1. Playing Provider 

A grandmother sends a small allowance to one of her adult grandchildren who recently lost his job, hoping to help support him as he looks for a new one. She finds out that he has been spending her money on marijuana instead.

After asking him to promise to not spend the money she sends him on drugs, she continues to forward him the allowance for months. Ultimately, she ignores her better instincts because she is attached to the feeling of being a provider.

  1. Supporting Through Excuses 

A husband notices that his wife has been drinking (and mixing alcohol with her antidepressant medication) more and more often. She gets defensive about the issue when he confronts her.

The husband resolves to monitor her behavior and only intervene when he feels like the problem has escalated too far. In the meantime, he begins to call her in sick to work and make excuses to family members when she is too hung over to function. His reasoning is that it his duty as a husband is to protect his wife’s reputation.

  1. Protecting by Delaying

A mother has watched multiple news reports about underqualified drug treatment programs and has developed a fear of sending her child into treatment for heroin addiction. She is eventually convinced into touring a few facilities to ease her fears, but she instead finds even more excuses to delay treatment.

Eventually, she becomes convinced that the best way to address the problem is to perform her own form of detox and rehabilitation in her own home.

  1. Feeding Tension 

The youngest of three siblings is currently struggling to keep up their grades in school and is relieved when their oldest sibling is caught using MDMA. Now, the attention of the family is on the oldest sibling instead of the youngest sibling’s performance in school.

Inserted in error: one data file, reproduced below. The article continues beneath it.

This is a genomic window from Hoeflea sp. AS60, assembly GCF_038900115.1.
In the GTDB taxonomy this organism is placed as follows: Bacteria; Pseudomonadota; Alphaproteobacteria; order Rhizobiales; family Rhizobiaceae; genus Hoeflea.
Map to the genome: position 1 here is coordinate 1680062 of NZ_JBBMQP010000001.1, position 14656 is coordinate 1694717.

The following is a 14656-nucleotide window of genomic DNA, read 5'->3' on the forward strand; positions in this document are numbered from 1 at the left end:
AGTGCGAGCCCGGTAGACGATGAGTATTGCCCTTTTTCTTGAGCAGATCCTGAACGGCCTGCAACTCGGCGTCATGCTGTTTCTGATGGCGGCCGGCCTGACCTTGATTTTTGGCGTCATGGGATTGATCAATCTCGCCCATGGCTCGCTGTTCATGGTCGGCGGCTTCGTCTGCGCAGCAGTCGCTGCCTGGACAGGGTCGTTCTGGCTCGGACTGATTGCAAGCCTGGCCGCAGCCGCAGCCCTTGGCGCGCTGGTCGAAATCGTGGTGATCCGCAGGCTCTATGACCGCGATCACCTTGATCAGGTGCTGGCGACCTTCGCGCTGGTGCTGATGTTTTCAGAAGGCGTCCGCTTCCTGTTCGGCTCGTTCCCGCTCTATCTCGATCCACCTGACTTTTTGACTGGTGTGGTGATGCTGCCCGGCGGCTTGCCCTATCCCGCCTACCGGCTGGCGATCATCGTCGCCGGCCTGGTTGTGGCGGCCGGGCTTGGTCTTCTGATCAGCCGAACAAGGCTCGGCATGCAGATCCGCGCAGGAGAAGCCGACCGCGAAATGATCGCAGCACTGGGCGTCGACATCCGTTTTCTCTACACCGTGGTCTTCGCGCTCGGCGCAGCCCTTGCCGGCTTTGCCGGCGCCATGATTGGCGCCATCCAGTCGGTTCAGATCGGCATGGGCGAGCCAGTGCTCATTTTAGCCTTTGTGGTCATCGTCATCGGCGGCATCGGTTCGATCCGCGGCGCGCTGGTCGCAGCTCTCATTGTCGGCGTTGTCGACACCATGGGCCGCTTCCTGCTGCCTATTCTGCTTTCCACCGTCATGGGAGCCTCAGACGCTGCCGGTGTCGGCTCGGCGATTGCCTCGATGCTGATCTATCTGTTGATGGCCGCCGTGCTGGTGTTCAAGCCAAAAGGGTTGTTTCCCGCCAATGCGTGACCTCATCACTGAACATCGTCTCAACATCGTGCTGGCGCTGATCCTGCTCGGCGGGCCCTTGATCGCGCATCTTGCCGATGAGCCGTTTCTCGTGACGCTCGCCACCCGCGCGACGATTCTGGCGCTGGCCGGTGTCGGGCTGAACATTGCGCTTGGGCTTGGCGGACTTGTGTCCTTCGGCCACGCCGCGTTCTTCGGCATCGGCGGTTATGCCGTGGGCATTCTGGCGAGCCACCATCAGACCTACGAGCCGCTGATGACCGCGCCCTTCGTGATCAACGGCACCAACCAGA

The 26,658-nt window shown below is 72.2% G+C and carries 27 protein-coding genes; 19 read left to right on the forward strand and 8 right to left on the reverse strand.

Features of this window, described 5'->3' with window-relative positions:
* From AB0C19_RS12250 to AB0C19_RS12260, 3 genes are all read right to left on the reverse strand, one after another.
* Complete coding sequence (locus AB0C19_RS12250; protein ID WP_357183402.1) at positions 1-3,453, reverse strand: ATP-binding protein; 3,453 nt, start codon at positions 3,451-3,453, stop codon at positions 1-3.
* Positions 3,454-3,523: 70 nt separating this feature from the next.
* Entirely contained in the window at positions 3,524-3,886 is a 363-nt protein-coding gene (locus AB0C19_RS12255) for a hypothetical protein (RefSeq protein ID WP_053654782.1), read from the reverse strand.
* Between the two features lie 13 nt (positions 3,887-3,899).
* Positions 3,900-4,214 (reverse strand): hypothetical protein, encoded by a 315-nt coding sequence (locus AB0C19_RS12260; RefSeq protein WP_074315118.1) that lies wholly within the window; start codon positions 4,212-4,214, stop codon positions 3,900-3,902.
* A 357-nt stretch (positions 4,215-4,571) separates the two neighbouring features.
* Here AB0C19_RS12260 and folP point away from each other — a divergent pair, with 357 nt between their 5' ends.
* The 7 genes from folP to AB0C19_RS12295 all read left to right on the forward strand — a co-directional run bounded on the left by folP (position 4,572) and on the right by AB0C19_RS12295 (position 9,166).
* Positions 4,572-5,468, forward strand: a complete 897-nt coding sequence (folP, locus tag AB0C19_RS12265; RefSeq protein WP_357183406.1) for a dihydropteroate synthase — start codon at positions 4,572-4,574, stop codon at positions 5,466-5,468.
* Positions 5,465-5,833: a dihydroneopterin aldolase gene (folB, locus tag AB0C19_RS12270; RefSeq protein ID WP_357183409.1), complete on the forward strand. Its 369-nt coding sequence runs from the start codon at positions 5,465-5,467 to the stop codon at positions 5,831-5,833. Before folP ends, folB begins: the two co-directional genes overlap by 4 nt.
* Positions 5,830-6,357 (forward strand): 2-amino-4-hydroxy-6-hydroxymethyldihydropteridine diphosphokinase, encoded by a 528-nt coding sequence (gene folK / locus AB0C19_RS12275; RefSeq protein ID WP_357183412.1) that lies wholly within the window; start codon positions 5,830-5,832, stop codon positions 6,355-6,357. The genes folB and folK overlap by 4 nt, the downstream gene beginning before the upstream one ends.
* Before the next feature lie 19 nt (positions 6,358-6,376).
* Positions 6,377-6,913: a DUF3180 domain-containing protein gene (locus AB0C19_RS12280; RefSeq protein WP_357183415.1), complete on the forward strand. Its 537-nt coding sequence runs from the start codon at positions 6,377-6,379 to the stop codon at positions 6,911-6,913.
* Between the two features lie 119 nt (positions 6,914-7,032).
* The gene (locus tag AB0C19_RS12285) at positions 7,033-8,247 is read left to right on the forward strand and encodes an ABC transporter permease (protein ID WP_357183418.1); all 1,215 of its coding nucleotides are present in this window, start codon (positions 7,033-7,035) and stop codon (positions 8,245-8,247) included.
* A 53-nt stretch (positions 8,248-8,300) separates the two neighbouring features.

The youngest even go out of their way to not mention anything when they observe the oldest slipping back into drug-using patterns. This passive enabling can be just as dangerous as handing a loved one money to buy drugs.

  1. Accepting Addiction 

A father has recently found out that his daughter, a high-powered attorney, has been using cocaine on a regular basis on weekends. He confronts her on this and she doesn’t deny it, arguing that she can afford it and that as long as it doesn’t interfere with her work, it’s not a problem.

Feeling helpless about solving the problem, the father gives up and goes home. Not wanting to feel like a failure as a parent, the father resolves to pretend the problem isn’t there.

Contact an Intervention Specialist 

Codependent and enabling relationships are complex, toxic and dangerous. It’s too much to ask for one family to handle this issue by himself or herself. After all, most of the family drama that would undermine an attempt at treatment develops long before the addiction. Without the watchful eye of a neutral third party, figuring out how to untangle these emotional webs is nearly impossible.

Thankfully, professional intervention specialists are available to help with this exact predicament. In addition to helping family members plan an intervention, these specialists can spot the troubling family dynamics that arise with codependency. Doing this work early ensures that the intervention that guides a loved one into treatment is ultimately successful.

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What real clients have to say about Reflections Recovery Center in Arizona